Monday, 17 February 2014

After the storm surge

Cley beach in Norfolk and its changing landscape, remodelled after December's storm surge.
I hadn’t been up to north Norfolk since the major storm surge in December, but had heard from friends living there how devastating the effect had been on the local landscape. Yesterday I paid brief visits to Cley and Salthouse, as well as my ‘away’ local patch of Kelling, and to the untrained eye the main visible impact appears largely confined to the narrow coastal strip along and behind the beach.

The beach shelter at Cley coastguards - no longer ideal for seawatching.
Here, immense quantities of the shingle ridge – previously the first and last line of defence against the sea – have been shifted, and presumably also lowered where the sea came through and flooded the marshes. Perhaps it's that invisible impact that will prove to be the worst, with saltwater inundation in one major storm-driven tide damaging the freshwater and brackish ecosystems that have been nurtured over many years on these reserves.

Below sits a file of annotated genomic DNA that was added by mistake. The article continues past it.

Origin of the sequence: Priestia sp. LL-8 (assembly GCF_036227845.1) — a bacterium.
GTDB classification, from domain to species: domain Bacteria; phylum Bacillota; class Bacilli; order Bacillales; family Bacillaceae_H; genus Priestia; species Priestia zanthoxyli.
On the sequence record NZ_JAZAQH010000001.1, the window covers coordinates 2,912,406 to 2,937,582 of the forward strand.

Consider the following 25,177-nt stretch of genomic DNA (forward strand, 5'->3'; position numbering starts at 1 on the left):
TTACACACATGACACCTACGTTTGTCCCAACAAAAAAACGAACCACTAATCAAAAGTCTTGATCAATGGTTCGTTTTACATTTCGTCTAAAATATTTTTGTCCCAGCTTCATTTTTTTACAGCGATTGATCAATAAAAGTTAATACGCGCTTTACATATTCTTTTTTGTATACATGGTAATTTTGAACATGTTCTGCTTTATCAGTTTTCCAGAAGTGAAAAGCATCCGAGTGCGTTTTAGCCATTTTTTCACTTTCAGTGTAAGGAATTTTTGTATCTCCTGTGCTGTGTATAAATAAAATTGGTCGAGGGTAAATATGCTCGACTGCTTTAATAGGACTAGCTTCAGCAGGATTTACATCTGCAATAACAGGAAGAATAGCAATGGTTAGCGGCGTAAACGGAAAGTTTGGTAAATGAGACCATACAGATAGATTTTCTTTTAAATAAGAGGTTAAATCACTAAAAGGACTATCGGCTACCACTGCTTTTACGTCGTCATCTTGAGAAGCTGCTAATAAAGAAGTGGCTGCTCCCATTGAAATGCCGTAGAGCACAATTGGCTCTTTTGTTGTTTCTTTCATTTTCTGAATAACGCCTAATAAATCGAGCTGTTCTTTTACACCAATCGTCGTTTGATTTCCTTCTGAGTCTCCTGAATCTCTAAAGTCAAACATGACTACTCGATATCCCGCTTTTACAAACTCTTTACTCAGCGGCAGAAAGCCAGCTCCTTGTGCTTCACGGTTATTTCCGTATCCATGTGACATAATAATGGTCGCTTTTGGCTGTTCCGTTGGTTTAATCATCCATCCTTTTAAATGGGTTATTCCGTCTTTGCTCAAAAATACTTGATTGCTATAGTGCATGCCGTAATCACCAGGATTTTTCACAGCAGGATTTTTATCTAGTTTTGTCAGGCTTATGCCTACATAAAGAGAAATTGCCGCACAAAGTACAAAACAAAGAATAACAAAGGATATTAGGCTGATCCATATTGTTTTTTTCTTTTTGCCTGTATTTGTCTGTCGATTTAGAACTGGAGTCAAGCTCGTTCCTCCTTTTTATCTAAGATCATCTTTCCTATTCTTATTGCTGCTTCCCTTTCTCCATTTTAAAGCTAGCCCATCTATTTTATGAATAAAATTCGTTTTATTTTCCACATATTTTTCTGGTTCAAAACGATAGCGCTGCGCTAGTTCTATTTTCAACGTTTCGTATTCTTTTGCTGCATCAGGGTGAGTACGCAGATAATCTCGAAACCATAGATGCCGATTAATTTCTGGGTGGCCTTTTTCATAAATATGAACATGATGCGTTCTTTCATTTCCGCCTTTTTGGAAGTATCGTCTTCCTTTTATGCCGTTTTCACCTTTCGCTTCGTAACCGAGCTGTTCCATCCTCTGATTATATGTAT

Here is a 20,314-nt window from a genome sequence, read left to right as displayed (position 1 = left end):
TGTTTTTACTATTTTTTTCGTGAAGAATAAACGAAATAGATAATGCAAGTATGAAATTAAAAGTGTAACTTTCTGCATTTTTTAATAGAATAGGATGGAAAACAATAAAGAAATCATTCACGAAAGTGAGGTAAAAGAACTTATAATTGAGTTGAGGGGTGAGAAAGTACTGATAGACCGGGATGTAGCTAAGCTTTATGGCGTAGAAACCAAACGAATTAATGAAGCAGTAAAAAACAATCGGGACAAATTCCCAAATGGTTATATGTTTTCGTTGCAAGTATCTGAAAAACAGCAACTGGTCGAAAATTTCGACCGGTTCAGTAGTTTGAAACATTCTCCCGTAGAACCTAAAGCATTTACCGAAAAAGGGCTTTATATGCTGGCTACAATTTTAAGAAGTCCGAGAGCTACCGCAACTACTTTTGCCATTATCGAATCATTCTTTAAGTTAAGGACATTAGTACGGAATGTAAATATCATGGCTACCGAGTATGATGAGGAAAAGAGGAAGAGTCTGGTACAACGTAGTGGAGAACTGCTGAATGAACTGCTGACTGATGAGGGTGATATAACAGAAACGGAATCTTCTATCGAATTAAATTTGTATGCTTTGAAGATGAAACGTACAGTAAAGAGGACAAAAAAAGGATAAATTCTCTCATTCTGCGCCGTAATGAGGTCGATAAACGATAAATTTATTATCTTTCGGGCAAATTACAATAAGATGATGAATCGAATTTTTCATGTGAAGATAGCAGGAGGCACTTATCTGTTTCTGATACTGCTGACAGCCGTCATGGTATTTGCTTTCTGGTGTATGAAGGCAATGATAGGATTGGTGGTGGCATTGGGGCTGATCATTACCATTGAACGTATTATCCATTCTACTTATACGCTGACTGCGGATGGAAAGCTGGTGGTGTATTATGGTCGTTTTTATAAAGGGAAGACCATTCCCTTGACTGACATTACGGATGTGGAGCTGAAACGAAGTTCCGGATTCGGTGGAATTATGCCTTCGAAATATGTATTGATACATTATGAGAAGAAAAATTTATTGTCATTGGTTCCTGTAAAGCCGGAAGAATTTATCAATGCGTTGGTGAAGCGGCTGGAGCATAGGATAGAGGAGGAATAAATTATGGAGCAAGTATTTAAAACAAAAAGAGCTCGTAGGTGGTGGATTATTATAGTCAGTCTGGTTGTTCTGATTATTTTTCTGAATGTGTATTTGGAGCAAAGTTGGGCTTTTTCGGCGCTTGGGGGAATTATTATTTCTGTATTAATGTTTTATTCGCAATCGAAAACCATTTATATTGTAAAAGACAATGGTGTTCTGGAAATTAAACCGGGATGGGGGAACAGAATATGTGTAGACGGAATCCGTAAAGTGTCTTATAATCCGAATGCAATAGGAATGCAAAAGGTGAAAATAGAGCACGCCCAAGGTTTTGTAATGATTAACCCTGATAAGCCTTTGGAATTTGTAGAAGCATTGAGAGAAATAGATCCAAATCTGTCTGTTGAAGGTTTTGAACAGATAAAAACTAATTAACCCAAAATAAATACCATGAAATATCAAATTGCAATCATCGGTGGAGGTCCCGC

A section of boardwalk, presumably from the reserve at Cley NWT, now on accidental 'loan' to Kelling ...
... and no longer leading along the 'Autumn Trail' as advertised.
I was told the storm surge had completely obliterated the North Hide at Cley. I found what appeared to be part of it – and a section of boardwalk and a nature trail sign – about a mile and a half eastwards inland from the beach at Kelling! Needless to say it is no longer fit for purpose, even if two sections of boardwalk were impressively still joined together (quality NWT workmanship!). Here’s a few more images from the coast over the weekend:

Looking west from Cley coastguards to Blakeney Point.
Cattle pasture inland from the sea at Kelling, scoured out by the tide.
Most of this old pillbox at Kelling was submerged under shingle previously, but now it has walk-in access.

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